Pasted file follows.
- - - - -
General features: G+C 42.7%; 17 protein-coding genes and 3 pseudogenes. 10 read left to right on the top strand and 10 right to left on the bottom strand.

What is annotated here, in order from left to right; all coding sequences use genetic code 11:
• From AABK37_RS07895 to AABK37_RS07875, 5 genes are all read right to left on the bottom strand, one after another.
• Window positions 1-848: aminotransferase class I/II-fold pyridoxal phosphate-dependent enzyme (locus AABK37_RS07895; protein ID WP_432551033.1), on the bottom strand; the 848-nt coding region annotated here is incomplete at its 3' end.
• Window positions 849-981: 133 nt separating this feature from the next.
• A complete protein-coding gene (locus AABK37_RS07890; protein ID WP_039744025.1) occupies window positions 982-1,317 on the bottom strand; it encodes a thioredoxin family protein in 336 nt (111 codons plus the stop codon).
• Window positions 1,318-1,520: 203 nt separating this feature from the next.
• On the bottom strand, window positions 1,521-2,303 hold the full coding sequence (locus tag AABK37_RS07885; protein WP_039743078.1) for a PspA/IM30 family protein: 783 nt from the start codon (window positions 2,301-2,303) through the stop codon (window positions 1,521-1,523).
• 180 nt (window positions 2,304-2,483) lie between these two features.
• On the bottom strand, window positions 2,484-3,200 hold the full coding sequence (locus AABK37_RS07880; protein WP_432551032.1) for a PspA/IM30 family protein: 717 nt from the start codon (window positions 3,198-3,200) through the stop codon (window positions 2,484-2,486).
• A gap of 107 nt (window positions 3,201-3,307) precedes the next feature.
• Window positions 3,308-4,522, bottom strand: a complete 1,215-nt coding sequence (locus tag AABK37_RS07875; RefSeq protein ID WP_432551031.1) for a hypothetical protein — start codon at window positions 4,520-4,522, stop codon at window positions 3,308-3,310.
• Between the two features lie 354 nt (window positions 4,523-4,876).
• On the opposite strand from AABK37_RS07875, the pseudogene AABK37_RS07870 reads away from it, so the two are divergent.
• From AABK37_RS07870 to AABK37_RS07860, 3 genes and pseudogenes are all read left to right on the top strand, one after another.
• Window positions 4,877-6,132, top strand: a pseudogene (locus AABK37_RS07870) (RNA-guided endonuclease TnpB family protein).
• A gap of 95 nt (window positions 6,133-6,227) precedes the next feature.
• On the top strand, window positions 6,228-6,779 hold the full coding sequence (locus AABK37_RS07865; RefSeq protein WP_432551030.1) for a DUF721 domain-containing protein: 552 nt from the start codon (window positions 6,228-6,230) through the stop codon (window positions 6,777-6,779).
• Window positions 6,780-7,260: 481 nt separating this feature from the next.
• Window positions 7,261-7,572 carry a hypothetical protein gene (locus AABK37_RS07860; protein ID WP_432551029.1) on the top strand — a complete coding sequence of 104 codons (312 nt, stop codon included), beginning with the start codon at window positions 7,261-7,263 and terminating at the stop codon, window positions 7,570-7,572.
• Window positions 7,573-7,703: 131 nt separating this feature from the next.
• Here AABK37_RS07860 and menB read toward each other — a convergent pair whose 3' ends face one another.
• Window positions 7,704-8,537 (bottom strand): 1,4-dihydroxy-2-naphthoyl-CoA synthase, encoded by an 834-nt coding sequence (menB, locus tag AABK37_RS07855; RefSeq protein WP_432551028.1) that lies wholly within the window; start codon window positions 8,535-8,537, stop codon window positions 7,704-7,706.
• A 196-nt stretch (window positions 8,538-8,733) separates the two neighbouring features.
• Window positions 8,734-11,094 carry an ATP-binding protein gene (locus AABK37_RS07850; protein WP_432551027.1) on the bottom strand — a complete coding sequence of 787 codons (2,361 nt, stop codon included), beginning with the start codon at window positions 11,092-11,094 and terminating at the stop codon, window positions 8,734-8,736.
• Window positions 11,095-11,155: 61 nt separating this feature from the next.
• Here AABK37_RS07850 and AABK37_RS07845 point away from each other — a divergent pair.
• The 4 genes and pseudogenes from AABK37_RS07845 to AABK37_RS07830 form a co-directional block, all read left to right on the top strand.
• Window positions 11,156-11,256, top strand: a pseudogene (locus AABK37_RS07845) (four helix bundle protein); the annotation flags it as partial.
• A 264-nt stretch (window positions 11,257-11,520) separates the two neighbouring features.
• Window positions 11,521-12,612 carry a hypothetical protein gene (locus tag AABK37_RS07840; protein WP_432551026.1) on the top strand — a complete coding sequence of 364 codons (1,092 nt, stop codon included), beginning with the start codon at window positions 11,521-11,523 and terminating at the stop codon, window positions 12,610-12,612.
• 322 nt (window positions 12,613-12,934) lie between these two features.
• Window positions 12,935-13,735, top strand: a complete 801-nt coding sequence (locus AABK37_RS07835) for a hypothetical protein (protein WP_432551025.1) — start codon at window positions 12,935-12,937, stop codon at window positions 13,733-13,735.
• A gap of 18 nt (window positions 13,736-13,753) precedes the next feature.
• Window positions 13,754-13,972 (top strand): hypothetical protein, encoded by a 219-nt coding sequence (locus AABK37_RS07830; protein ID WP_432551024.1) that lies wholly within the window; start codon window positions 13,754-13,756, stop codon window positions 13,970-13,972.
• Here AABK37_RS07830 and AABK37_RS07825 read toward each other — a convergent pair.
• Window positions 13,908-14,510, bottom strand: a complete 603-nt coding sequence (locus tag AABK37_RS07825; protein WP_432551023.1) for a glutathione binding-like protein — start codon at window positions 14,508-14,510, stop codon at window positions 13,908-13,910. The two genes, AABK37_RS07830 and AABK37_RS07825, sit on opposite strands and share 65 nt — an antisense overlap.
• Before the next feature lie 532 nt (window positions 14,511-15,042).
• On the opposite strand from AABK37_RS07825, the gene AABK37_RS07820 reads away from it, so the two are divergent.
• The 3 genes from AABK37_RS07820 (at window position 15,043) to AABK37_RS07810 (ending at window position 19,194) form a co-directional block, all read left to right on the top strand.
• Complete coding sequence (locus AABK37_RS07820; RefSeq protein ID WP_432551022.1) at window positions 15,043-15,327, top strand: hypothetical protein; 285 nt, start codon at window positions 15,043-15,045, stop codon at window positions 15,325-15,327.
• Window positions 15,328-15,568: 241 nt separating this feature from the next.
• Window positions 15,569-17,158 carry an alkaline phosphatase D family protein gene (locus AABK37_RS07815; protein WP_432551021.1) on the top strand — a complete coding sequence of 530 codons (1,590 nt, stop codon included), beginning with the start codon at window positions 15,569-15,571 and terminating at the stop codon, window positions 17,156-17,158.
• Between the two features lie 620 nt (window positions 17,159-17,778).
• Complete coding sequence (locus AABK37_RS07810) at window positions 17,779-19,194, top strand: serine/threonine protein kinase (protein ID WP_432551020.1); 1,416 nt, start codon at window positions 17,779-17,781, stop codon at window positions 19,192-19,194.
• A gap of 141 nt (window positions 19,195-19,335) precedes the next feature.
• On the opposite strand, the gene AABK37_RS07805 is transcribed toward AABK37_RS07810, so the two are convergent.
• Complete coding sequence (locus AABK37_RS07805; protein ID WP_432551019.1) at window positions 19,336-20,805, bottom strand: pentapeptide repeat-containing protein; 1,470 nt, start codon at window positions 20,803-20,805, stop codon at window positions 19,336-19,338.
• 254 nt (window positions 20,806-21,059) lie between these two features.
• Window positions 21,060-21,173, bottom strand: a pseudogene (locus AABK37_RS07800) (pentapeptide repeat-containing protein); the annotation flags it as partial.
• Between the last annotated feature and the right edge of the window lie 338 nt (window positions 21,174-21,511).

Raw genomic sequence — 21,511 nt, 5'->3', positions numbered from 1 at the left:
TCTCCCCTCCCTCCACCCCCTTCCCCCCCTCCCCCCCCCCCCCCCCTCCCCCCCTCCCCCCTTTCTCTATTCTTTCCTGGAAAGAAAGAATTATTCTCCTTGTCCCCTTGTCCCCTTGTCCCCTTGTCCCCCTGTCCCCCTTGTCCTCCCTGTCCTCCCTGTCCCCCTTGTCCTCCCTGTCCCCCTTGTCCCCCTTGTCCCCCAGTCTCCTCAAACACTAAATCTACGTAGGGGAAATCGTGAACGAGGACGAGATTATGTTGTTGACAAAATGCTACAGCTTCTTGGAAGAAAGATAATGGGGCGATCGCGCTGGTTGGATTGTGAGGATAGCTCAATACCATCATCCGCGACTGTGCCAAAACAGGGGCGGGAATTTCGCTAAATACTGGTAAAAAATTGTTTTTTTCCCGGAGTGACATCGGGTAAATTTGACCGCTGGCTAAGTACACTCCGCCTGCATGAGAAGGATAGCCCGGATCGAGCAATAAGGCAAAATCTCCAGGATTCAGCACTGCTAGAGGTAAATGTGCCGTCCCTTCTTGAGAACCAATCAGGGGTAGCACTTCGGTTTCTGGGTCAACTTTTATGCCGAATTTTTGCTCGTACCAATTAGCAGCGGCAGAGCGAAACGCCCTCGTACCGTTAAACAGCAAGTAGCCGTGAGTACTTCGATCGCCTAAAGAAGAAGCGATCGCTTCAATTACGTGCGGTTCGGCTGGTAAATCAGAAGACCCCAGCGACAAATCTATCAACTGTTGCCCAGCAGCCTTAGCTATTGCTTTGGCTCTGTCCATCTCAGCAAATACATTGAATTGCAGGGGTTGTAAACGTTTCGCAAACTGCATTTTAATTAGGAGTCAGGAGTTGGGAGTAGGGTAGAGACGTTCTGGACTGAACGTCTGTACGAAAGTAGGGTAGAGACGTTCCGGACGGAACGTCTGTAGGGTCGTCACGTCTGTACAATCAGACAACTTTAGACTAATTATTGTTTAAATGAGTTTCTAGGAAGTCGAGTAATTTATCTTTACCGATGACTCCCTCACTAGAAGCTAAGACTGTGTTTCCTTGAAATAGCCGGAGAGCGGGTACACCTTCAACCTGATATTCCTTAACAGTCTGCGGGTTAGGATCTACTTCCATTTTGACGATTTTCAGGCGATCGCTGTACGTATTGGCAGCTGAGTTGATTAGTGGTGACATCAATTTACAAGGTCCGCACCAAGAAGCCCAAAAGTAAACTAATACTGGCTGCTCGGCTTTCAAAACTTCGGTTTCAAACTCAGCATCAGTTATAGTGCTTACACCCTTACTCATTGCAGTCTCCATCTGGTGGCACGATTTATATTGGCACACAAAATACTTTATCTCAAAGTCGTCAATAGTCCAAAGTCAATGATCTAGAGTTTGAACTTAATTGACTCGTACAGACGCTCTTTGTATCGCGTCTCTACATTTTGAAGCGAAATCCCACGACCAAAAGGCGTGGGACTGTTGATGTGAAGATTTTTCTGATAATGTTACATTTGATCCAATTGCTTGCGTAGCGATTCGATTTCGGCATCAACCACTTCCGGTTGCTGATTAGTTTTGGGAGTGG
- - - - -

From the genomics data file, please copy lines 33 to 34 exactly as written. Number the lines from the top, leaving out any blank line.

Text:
• Window positions 12,935-13,735, top strand: a complete 801-nt coding sequence (locus AABK37_RS07835) for a hypothetical protein (protein WP_432551025.1) — start codon at window positions 12,935-12,937, stop codon at window positions 13,733-13,735.
• A gap of 18 nt (window positions 13,736-13,753) precedes the next feature.